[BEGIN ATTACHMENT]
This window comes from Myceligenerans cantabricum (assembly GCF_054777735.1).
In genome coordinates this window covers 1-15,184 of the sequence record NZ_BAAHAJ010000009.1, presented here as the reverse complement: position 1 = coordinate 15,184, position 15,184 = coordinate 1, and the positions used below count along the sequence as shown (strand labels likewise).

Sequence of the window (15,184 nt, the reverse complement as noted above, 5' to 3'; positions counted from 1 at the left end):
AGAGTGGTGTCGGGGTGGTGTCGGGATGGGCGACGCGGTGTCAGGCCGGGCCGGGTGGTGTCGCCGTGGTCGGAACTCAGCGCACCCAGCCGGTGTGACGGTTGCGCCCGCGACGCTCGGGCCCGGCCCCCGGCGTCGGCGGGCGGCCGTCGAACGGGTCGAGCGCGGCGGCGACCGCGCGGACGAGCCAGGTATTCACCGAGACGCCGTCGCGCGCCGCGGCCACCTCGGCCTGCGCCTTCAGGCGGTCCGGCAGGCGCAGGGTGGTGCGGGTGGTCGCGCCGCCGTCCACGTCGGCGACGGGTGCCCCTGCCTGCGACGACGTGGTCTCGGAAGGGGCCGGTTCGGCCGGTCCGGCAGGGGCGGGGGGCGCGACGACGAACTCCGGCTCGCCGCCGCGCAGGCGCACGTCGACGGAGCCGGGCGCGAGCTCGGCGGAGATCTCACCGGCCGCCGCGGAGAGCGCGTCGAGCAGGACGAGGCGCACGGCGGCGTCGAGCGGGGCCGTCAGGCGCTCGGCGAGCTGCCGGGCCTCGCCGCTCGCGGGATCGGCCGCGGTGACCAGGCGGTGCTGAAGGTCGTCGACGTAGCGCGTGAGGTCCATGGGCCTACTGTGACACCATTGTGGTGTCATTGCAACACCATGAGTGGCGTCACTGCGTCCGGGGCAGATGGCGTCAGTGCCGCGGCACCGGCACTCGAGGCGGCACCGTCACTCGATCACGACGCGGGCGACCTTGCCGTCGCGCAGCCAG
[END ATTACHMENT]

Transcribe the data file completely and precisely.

This window comes from Myceligenerans cantabricum (assembly GCF_054777735.1).
In genome coordinates this window covers 1-15,184 of the sequence record NZ_BAAHAJ010000009.1, presented here as the reverse complement: position 1 = coordinate 15,184, position 15,184 = coordinate 1, and the positions used below count along the sequence as shown (strand labels likewise).

Sequence of the window (15,184 nt, the reverse complement as noted above, 5' to 3'; positions counted from 1 at the left end):
AGAGTGGTGTCGGGGTGGTGTCGGGATGGGCGACGCGGTGTCAGGCCGGGCCGGGTGGTGTCGCCGTGGTCGGAACTCAGCGCACCCAGCCGGTGTGACGGTTGCGCCCGCGACGCTCGGGCCCGGCCCCCGGCGTCGGCGGGCGGCCGTCGAACGGGTCGAGCGCGGCGGCGACCGCGCGGACGAGCCAGGTATTCACCGAGACGCCGTCGCGCGCCGCGGCCACCTCGGCCTGCGCCTTCAGGCGGTCCGGCAGGCGCAGGGTGGTGCGGGTGGTCGCGCCGCCGTCCACGTCGGCGACGGGTGCCCCTGCCTGCGACGACGTGGTCTCGGAAGGGGCCGGTTCGGCCGGTCCGGCAGGGGCGGGGGGCGCGACGACGAACTCCGGCTCGCCGCCGCGCAGGCGCACGTCGACGGAGCCGGGCGCGAGCTCGGCGGAGATCTCACCGGCCGCCGCGGAGAGCGCGTCGAGCAGGACGAGGCGCACGGCGGCGTCGAGCGGGGCCGTCAGGCGCTCGGCGAGCTGCCGGGCCTCGCCGCTCGCGGGATCGGCCGCGGTGACCAGGCGGTGCTGAAGGTCGTCGACGTAGCGCGTGAGGTCCATGGGCCTACTGTGACACCATTGTGGTGTCATTGCAACACCATGAGTGGCGTCACTGCGTCCGGGGCAGATGGCGTCAGTGCCGCGGCACCGGCACTCGAGGCGGCACCGTCACTCGATCACGACGCGGGCGACCTTGCCGTCGCGCAGCCAG